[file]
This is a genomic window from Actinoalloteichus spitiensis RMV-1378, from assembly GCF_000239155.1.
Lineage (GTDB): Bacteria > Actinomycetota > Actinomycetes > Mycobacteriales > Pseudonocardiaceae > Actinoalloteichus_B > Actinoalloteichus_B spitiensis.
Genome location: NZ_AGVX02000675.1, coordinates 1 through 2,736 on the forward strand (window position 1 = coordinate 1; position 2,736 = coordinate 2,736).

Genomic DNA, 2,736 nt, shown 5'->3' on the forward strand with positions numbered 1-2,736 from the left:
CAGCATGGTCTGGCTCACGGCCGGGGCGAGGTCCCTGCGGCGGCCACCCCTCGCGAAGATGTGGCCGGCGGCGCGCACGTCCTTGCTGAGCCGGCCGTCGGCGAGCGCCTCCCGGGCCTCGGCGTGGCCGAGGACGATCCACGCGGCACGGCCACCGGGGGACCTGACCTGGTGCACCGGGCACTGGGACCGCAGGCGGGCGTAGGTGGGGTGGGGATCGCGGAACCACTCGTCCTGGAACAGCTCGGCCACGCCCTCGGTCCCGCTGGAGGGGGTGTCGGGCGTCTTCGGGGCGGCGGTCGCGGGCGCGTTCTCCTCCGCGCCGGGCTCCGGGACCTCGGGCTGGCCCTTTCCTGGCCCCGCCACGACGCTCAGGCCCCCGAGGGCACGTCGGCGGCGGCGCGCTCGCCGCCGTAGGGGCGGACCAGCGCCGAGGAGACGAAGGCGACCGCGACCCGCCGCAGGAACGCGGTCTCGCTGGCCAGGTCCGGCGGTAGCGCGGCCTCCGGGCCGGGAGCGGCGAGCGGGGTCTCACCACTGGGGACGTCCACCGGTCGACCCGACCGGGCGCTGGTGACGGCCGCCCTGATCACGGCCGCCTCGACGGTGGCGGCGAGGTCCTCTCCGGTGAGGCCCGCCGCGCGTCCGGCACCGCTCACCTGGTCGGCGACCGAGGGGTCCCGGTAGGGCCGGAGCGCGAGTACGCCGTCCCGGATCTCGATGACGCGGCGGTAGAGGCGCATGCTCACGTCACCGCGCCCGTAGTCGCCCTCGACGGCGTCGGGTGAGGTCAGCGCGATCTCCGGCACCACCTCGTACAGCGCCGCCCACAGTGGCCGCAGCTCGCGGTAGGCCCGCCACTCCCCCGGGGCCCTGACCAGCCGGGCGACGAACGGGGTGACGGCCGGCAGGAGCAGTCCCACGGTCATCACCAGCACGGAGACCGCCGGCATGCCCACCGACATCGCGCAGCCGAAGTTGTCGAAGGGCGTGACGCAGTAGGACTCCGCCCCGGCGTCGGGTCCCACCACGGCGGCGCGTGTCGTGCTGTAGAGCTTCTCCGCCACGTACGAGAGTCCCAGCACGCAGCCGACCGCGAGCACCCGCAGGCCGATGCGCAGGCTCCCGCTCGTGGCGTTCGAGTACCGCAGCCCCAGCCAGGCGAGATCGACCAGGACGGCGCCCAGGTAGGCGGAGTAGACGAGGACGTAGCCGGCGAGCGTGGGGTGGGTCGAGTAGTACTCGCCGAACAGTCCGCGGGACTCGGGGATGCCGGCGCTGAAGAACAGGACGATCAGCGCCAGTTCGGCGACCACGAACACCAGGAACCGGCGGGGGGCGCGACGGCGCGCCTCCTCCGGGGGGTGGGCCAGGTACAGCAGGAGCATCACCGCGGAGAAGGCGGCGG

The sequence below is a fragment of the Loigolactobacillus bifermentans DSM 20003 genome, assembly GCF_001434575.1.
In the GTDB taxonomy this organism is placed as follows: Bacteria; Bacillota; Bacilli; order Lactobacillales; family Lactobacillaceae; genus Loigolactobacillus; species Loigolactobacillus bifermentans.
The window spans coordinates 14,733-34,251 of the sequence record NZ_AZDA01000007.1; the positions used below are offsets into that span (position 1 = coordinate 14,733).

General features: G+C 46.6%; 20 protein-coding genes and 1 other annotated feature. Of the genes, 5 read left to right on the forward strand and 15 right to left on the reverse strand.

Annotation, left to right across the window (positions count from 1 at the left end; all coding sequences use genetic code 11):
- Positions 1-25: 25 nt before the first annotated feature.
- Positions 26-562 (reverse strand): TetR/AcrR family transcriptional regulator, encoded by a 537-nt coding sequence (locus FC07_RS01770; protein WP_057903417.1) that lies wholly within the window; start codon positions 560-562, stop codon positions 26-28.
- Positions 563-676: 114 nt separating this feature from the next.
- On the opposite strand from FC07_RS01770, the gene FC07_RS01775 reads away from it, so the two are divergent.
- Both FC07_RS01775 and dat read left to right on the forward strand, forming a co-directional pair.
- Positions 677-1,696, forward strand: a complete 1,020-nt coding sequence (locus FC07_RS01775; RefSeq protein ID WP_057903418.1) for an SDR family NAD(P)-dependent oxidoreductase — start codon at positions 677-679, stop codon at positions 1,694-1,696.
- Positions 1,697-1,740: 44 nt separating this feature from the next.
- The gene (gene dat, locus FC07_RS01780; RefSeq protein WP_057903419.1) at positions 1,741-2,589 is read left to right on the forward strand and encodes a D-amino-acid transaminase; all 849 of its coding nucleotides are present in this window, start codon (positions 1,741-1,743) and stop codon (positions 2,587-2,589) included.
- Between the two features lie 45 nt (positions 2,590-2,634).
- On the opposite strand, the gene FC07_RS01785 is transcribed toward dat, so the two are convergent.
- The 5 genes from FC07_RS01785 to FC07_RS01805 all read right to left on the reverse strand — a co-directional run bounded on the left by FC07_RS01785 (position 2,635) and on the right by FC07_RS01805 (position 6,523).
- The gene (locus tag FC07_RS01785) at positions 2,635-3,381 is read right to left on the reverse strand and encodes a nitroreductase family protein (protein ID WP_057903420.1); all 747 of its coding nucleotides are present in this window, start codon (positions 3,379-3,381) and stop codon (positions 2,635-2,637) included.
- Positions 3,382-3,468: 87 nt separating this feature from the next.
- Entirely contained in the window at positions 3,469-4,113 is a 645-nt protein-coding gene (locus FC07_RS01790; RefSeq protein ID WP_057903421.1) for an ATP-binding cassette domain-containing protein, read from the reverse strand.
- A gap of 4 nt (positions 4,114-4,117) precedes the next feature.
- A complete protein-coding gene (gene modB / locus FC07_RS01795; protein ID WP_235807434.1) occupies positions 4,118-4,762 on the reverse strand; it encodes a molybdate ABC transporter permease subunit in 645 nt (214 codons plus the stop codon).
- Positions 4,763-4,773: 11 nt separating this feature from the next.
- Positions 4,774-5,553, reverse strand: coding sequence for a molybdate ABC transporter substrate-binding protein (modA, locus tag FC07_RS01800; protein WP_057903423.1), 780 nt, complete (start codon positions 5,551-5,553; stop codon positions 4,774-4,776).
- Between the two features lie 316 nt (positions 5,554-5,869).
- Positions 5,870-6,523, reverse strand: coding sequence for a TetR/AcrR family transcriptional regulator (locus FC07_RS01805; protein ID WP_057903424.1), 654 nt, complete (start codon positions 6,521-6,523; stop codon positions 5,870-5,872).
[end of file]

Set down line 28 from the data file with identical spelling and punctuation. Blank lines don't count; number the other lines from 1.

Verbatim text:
- Positions 4,774-5,553, reverse strand: coding sequence for a molybdate ABC transporter substrate-binding protein (modA, locus tag FC07_RS01800; protein WP_057903423.1), 780 nt, complete (start codon positions 5,551-5,553; stop codon positions 4,774-4,776).